According to Ghesquiere(2008), the landscape-printed dress was inspired by the Chinese screens and it was done by hand-painting by specialist from interior decoration and fine arts. Ghesquiere also tried something different on textures, he said, “…Latex is natural but not really precious. But then I thought about the way we look at Bakelite from the 1950s today, as if it was a precious thing. And I thought how are we going to look at latex in 25 years, now that there is such an issue around petroleum, and will we even still have it? It could become very rare. He then chose to use hand-painting to reflect precious. Drawings were first did on latex and molded into plates; the works were then took out and hand-painted. In addition, inspired by the paintings of El Greco, Ghesquiere also draped the velvet and taffeta tops in a natural way to give a spontaneous look in the outfits (Ghesquiere, 2008). To the minimalist, they assemble and arranged their work by welded, screwed, glued, bolted or simply stacked their work instead of carved it, yet the works were all done by themselves as they believed that to be faithful to art – hand-made is essential (Batchelor, 1997, p. 3). To conclude, there were numbers of similarities but only a few insignificantly differences between the minimalist sculptors and the recent Balenciaga collection. Their similarities far outweigh their differences on the basis of their same approach to the monochromatic colour scheme, three-dimensional sculpture shape, architectural and geometric lines and their intention of innovation towards art and design.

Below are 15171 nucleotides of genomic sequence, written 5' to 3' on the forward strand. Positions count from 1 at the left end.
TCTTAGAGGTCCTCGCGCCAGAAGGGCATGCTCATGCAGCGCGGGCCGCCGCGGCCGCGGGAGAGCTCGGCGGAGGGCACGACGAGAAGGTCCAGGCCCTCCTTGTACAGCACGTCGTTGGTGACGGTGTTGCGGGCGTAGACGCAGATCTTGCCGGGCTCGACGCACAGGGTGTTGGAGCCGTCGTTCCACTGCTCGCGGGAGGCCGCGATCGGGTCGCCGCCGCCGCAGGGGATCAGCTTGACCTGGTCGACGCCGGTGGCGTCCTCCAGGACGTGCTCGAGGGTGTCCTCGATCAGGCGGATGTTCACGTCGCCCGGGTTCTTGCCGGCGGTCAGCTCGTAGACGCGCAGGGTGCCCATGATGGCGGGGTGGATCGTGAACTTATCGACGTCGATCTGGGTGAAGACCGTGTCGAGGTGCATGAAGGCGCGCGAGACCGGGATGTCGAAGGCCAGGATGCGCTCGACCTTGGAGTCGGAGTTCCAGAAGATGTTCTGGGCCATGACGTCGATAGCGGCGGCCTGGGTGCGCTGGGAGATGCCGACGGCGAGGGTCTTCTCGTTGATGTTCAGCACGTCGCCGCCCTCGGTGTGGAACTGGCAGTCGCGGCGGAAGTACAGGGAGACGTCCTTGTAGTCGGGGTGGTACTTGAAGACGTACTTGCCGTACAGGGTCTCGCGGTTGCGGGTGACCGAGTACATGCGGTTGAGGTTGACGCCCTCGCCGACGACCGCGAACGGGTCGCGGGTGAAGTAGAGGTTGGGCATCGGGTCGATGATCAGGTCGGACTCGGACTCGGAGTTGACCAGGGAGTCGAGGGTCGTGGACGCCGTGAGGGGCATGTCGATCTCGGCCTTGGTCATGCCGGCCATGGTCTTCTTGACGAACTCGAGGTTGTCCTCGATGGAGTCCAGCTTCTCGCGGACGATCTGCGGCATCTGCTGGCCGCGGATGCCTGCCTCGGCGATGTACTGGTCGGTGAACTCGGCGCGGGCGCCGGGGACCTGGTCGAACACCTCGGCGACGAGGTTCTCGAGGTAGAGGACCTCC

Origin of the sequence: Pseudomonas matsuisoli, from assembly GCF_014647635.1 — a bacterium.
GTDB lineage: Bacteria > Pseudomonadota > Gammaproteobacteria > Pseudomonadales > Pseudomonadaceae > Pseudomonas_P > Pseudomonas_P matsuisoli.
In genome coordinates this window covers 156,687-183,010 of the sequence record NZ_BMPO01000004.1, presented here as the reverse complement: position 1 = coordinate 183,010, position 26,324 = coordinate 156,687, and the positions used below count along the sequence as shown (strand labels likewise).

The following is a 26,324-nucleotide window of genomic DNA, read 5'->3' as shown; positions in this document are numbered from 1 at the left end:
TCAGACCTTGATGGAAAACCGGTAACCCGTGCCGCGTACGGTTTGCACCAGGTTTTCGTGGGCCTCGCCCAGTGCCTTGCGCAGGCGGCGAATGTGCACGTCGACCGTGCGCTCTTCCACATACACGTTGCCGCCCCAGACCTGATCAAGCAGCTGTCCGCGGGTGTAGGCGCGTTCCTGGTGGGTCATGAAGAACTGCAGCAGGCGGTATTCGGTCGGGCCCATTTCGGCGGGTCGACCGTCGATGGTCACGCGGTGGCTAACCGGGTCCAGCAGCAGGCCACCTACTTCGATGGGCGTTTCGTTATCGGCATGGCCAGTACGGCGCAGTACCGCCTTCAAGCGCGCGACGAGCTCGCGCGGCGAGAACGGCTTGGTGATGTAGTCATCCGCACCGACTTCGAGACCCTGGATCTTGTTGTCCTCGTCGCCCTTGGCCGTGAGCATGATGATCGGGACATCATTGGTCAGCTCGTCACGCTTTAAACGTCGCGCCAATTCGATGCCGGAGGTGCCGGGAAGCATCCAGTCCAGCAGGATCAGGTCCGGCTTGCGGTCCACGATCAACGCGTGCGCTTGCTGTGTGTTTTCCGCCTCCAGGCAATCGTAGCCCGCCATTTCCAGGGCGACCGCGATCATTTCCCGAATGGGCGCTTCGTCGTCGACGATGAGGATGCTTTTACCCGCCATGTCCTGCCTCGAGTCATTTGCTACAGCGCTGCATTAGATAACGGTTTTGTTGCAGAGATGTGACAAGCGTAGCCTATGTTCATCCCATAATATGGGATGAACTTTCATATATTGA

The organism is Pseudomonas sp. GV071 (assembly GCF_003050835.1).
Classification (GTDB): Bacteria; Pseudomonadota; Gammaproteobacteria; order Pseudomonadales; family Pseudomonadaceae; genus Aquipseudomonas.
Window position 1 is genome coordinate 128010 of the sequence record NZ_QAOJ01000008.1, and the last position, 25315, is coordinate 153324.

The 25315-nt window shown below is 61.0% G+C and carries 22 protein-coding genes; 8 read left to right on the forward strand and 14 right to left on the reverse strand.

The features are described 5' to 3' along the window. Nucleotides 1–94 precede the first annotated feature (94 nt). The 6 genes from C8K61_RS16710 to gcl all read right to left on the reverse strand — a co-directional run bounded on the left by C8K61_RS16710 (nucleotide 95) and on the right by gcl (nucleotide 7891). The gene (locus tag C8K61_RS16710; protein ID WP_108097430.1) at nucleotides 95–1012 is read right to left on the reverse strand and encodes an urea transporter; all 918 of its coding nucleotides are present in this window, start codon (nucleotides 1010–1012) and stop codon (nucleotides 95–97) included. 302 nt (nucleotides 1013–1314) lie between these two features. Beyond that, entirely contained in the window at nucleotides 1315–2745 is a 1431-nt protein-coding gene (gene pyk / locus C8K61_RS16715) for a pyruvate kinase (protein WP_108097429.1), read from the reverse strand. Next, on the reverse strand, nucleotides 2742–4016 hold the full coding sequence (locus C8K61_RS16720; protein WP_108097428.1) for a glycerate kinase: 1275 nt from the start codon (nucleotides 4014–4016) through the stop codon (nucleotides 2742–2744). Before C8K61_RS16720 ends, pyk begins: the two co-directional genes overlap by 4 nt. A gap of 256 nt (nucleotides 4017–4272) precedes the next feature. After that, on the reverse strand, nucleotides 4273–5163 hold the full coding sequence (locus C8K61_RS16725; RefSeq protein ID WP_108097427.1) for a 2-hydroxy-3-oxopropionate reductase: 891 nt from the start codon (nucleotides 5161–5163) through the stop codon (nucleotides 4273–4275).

In today’s fashion world, many contemporary fashion designers were gradually paying closer attention to the minimalistic style, it could be anticipated that such style will become one of the main trends in fashion in the coming future. Bibliography: Batchelor, D. (1997). Minimalism. London: Tate Gallery Publishing. http://www. style. com/fashionshows/collections/F2008RTW/complete/thumb/BALENCIA Moore, B. (2008, March 16). The Futurist. Los Angeles Times, p. 6-7 Williams, D. (1998). From caves to canvas: an introduction to Western art (2nd ed. ). Sydney: McGraw-Hill.